So she quit her climb up the corporate ladder, and headed to St. Petersberg College in Florida to work with animals - a love of hers ever since she was a kid.
She's becoming a veterinary technologist - a specialist handling everything from drawing blood to analyzing it in the lab. And she's having a lot of fun, CBS News correspondent Jim Axelrod reports.
In every economic downturn, people want to know what the most "recession-proof" jobs are. Given the strength of this recession, the smart job-seeker might want to look at the recession proof field that's among the fastest-growing. And for that, look no further.
Laurence Shatkin literally wrote the book on it. His "150 Recession-Proof Jobs" lists vet technician at No. 2. It's a field expected to grow 41 percent in the next decade. Veterinarians themselves rank 4th.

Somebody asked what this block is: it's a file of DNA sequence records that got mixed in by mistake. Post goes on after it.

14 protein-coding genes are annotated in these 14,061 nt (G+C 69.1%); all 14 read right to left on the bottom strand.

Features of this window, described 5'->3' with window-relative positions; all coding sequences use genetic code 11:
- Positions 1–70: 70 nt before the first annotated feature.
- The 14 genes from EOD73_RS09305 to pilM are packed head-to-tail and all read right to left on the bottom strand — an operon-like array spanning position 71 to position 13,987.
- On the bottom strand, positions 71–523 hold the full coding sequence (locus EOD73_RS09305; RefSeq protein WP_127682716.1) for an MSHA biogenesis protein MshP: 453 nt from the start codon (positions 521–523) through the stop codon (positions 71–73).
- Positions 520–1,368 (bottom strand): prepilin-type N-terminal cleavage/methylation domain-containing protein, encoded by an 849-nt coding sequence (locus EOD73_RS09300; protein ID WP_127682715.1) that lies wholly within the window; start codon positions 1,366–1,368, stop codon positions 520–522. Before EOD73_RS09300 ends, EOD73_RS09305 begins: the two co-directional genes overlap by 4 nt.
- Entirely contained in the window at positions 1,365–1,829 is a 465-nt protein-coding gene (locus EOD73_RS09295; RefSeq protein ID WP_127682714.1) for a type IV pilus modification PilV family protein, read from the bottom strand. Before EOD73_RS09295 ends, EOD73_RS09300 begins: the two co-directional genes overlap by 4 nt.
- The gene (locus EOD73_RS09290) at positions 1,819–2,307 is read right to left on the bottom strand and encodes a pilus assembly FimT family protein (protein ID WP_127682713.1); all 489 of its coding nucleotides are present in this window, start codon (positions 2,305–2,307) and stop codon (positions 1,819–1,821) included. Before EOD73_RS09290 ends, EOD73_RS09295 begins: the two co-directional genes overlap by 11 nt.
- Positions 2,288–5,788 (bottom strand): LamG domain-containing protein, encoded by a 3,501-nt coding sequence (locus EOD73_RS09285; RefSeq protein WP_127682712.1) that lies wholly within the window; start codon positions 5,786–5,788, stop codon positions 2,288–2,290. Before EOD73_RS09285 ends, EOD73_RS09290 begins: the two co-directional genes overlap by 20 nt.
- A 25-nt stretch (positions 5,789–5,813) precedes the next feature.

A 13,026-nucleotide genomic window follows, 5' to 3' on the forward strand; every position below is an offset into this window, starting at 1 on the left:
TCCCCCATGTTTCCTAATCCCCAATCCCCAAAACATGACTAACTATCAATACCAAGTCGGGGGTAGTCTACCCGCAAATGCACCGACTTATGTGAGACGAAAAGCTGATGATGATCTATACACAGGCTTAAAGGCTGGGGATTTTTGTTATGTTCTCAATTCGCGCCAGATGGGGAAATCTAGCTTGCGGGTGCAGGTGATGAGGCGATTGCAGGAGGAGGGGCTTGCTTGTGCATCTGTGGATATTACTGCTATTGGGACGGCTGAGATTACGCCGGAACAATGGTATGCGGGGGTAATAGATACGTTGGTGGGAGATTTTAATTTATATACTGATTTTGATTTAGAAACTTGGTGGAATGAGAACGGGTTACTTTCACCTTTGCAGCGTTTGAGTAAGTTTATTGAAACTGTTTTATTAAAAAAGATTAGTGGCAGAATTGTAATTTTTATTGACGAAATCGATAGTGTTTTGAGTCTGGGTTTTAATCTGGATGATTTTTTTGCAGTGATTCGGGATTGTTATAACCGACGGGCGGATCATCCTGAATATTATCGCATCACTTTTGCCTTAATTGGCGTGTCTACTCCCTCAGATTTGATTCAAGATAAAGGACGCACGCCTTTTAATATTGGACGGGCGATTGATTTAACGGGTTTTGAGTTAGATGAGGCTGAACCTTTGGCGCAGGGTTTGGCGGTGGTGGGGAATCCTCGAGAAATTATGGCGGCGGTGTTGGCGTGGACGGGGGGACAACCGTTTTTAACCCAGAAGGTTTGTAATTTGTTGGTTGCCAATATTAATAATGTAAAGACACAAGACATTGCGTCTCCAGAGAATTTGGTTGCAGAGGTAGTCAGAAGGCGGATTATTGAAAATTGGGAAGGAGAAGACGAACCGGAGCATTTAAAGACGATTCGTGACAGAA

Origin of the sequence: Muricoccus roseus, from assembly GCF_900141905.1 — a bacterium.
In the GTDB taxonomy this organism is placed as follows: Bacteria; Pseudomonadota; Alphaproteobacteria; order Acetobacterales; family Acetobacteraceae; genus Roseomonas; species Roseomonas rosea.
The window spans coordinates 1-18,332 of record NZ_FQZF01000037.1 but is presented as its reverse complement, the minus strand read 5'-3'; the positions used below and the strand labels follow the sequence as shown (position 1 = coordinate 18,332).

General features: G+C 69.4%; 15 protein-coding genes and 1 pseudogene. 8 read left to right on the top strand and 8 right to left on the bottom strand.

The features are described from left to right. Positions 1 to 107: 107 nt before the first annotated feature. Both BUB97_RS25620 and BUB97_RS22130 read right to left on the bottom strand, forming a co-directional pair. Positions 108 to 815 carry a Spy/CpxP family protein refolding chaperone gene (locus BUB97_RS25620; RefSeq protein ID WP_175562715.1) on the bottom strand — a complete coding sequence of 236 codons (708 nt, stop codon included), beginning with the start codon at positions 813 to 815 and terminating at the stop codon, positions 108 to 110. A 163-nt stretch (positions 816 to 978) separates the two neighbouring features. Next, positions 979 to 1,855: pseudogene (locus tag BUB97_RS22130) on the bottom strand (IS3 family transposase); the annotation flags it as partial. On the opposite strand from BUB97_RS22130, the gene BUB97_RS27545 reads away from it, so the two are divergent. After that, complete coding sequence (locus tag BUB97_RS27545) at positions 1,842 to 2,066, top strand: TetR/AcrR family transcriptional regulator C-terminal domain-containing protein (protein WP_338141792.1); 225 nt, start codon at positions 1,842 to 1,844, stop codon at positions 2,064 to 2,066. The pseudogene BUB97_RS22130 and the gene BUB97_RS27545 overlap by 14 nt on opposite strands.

"I would think pets are discretionary, no?" Axelrod asked.
"Not anymore. Pets are really part of the family now, it's not considered discretionary spending anymore," Shatkin said.
No, it's not. In 2006, Americans spent $24.5 billion on their pets' health care. That's more than double what they spent a decade earlier. All that care is keeping pets alive longer, in large part due to advances in technology for diagnosing and treating animals.
The multiplying number of tests explains why vet tech is now the college's most popular program. With a job-placement rate of 96 percent, graduate and you'll get a job.
Over time, Mark can match the $70,000 salary of her old job.
"It's been a pretty secure kind of thing that we expect, when we're done with school, we know we have a job," Mark said.
And it's getting more secure all the time.
The only recession-proof field growing faster is computer analysis. But that's what Cynthia Mark was trying to get away from - figuring she only has one life, not nine.